Getting rid of old stinky mattresses

We really like our little boat, but even Esben and I have to admit that the smell it has inside is not great. It’s the kind that you don’t notice straight away, but as you come home and have showered you realize that everything you brought back kinda still has that smell. It’s probably a mix of diesel, old sweat and dirt. I tend to not find it too bad because it reminds me of sailing in my childhood, but when we had some the mattresses in our bedroom for a while it became really obvious. Something needed to be done.

We started with the mattresses. Partly because of the smell, and partly because they had become somewhat thin over the past 46 years, and just needed to be replaced. After a bit of googling, I realized that a sewing machine is not that expensive compared to paying for new mattresses, so we invested in a SINGER Heavy Duty 4423, some sunbrella fabric and closed cell mattresses. And with some help from sailrite I got started on the v-berth. We cut the mattresses with our biggest knife, it didn’t exactly look professional, but it was alright. Despite of not having used a sewing machine since I went to school, it all came together alright, with the help of the sailrite videos.

The shop had sent us mor of the sunbrella fabric than we ordered, so I managed to make the mattress for Runas bed from the same fabric – nice, sunbrella is not exactly cheap.

For the dinette we wanted a thicker type of fabric and ended up ordering a grey sunbrellay, which turned out to be really nice, and easier to sew than the v-berth fabric. The sewing machine did great, and all in all we’re really happy that we took on the project. But I have to admit that I now understand why it’s so expensive to get this work done professionally; it takes a long time and it’s not easy.


The project ended up costing 1200 euro, sewing machine included. It would have been a lot cheaper if we had not chosen to use sunbrella, but hopefully it will last us for a long time. And hopefully it will take a while before they take on that familiar smell of diesel!

Polarstern in Bremerhaven

“But where were the polar bears?” We were all on our way back to the car after visiting AWI’s ice breaker, the Polarstern – and Mattis has learned enough about my work to know that Polarstern equals ice and snow, which apparently equals polar bears. But they were not there. We did, however, see a helicopter, labs, sleeping quarters and even a film with penguins – but no polar bears.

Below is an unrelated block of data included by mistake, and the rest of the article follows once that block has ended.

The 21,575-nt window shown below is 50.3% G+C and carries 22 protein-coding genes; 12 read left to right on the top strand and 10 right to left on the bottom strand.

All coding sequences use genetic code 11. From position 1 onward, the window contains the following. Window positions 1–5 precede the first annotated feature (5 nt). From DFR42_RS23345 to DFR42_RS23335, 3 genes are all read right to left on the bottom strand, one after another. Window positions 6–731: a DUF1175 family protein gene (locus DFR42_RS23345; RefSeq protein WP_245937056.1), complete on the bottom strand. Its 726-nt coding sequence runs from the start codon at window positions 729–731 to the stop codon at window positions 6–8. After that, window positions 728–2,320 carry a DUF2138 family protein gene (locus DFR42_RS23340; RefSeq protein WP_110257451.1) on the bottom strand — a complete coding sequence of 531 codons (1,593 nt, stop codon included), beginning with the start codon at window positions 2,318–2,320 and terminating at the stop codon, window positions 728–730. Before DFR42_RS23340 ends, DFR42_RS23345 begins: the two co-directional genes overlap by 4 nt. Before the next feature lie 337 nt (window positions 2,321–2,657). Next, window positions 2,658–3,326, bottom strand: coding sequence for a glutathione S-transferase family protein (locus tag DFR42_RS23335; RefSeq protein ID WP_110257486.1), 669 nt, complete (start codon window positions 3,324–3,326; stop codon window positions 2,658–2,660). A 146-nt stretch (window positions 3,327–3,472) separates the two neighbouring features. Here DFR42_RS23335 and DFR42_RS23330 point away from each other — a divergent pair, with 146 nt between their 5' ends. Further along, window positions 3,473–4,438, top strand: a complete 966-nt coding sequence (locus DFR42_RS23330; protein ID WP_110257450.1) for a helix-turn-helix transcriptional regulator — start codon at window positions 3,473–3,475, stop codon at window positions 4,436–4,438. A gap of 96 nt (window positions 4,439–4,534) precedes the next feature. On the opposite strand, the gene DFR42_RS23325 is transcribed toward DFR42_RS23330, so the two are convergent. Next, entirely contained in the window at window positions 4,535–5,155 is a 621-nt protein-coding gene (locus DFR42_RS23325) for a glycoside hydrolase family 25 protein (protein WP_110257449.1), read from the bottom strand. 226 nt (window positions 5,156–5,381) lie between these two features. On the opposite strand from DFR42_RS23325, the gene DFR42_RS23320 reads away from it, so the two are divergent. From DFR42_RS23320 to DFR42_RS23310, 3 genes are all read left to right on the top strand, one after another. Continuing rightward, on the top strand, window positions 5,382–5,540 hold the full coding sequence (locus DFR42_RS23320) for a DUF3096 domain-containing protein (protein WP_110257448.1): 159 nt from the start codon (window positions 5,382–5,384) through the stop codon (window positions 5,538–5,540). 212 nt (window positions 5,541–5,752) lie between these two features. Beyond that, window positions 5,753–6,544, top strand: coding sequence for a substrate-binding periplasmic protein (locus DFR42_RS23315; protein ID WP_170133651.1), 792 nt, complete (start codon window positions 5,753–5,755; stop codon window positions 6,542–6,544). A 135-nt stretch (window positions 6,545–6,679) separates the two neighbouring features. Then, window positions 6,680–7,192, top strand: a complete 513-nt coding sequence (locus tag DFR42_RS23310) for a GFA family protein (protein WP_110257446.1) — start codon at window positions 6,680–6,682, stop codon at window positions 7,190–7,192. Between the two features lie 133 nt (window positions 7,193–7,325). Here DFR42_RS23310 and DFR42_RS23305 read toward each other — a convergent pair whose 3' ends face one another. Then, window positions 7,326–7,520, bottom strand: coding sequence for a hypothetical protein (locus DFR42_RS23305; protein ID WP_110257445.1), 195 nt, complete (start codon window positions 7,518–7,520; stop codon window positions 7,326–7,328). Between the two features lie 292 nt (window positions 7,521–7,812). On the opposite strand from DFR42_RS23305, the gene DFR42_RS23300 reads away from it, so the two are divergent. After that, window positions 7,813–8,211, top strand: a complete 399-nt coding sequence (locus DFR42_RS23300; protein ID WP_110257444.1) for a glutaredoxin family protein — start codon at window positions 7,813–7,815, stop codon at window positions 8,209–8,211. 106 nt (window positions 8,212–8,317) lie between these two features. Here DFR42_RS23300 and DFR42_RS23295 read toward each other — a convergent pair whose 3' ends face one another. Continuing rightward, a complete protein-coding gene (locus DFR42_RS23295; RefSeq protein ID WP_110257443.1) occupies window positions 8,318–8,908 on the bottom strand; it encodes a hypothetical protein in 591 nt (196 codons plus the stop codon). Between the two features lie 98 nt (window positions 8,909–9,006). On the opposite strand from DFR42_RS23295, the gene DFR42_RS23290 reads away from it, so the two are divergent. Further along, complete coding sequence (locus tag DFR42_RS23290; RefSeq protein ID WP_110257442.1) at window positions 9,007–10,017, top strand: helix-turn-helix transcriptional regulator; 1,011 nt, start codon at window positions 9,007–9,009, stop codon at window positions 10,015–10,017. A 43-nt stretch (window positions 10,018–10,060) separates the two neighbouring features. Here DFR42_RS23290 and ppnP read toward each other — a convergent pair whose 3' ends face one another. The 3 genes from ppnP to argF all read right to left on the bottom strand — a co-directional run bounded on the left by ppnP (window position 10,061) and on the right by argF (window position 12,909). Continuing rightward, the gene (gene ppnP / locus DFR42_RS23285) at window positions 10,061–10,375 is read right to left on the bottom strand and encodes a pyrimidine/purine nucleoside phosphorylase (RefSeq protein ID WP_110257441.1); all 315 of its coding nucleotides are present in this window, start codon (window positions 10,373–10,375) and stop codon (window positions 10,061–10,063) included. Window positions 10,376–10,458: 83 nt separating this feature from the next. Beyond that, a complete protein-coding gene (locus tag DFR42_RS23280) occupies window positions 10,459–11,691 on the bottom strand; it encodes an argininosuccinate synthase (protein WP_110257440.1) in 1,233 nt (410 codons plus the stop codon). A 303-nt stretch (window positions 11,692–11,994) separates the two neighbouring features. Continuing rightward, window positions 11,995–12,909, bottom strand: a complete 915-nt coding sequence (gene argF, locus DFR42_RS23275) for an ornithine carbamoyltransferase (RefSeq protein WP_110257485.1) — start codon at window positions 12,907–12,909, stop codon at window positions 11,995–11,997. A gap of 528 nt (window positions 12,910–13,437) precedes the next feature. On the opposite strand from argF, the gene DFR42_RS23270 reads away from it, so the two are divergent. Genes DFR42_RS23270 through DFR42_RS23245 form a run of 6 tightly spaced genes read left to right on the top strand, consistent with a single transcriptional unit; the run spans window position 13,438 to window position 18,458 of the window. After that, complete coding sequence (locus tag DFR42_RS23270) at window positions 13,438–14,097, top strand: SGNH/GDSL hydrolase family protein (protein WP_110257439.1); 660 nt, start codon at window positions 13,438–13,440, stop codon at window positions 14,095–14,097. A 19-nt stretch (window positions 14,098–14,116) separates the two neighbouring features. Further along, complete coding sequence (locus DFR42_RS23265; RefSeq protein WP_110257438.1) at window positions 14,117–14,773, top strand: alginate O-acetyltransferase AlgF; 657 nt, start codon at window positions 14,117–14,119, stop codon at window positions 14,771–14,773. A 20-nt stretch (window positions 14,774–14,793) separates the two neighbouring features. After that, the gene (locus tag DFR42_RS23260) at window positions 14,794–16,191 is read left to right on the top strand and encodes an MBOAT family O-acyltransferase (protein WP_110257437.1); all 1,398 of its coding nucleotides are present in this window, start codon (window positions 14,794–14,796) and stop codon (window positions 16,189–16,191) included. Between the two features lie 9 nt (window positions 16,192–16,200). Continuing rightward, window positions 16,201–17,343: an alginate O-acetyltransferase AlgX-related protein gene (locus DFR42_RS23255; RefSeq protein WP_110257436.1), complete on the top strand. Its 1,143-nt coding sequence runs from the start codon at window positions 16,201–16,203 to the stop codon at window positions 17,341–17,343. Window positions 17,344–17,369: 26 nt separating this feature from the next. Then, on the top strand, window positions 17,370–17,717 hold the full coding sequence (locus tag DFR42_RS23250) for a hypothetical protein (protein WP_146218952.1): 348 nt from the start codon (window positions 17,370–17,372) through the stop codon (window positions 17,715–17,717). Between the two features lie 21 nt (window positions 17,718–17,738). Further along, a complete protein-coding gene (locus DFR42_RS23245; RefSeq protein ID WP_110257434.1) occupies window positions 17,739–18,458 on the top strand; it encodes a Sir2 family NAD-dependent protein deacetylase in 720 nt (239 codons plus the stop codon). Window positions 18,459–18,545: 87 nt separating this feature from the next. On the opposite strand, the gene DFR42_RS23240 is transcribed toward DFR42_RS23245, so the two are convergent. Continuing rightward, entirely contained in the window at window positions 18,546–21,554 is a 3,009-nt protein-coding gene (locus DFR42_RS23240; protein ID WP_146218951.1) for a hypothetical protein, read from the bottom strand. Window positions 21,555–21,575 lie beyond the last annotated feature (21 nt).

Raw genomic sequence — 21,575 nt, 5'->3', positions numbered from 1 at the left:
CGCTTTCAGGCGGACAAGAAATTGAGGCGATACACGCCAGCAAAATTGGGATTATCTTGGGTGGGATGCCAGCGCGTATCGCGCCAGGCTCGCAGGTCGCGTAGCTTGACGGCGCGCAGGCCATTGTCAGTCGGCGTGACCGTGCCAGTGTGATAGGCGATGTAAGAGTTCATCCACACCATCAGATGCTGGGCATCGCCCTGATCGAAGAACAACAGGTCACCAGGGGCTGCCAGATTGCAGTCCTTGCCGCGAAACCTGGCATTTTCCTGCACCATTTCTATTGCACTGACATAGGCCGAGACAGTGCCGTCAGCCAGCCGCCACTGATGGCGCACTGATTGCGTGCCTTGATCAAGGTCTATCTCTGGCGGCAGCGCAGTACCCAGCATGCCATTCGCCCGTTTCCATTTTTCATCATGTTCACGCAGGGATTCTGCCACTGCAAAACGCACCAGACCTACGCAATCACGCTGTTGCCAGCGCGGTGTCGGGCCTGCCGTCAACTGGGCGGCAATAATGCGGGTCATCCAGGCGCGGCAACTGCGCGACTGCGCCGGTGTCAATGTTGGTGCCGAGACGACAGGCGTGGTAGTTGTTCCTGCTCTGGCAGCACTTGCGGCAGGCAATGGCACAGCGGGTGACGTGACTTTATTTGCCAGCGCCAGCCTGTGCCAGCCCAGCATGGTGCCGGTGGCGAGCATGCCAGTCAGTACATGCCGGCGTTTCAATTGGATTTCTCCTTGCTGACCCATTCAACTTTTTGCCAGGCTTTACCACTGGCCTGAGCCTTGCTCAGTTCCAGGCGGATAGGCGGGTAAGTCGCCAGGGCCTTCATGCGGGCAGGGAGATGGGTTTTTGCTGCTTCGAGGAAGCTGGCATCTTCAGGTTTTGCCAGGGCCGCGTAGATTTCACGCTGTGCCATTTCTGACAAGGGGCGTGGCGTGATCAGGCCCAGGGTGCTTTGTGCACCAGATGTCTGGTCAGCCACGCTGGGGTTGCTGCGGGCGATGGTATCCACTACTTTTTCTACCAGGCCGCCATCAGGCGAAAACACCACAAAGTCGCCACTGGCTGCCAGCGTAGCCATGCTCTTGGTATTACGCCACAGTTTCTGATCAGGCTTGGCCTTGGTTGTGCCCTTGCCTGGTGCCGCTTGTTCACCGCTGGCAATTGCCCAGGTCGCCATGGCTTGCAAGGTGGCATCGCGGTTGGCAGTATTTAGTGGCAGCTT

For the past couple of years my work has focused on modeling the the Arctic Ocean biogeochemistry, and this summer I will probably participate in a cruise between Svalbard and Greenland. This area is called the Fram Strait, and it’s one of the main gateways to the Arctic, where AWI has monitored the water for several years to help explain how and why the Arctic Ocean is changing.

So when the Polarstern opened its’ doors for the public this weekend, we waited in line for the kids to see where I will go this summer. We actually had to wait in line for 2.5 hours… But Esben and I took turns in the queue, while the kids went around with the other one to check out the many activities. We saw ROV’s filming and taking samples under water, talked to the scientific divers and decorated a Polarstern bag to bring home with us. And for lunch Runa chose a bratwurst of course, we are after all almost real Germans.

And finally, after going through a metal detector and becoming registered we were allowed inside the Polarstern accompanied by our new friends from the long wait. It was nice to show the kids where I worked the last time I went and where I will be this summer. And we talked about the many different nets and machines, had a look in a microscope, saw the helicopter and even the air balloon, which the kids know from a book at home. Esben noted that the bridge had even more instruments than Jensine does, which is rather impressive, and it was cool for them to see where many of the pictures from the Polarstern have been taken.

It’s been five years since I last went on a cruise on the Polarstern. Back then my work focused on modeling Southern Ocean biogeochemistry, and especially the trace metal iron, and I was lucky to go on a 10-week cruise from Cape Town in South Africa to Punta Arenas in South America. My group was responsible for measuring chlorophyll and particulate organic carbon on the way, while others measured nutrient concentrations, oxygen, salinity, temperature etc.  All in all, it gave an overview of the conditions in the ocean when we were there and helped understand how the physics controls the biology to some degree. Apart from the interesting science, it’s quiet a privilege to go to such a special place as the Southern Ocean, and I am sure the next cruise will be another great experience.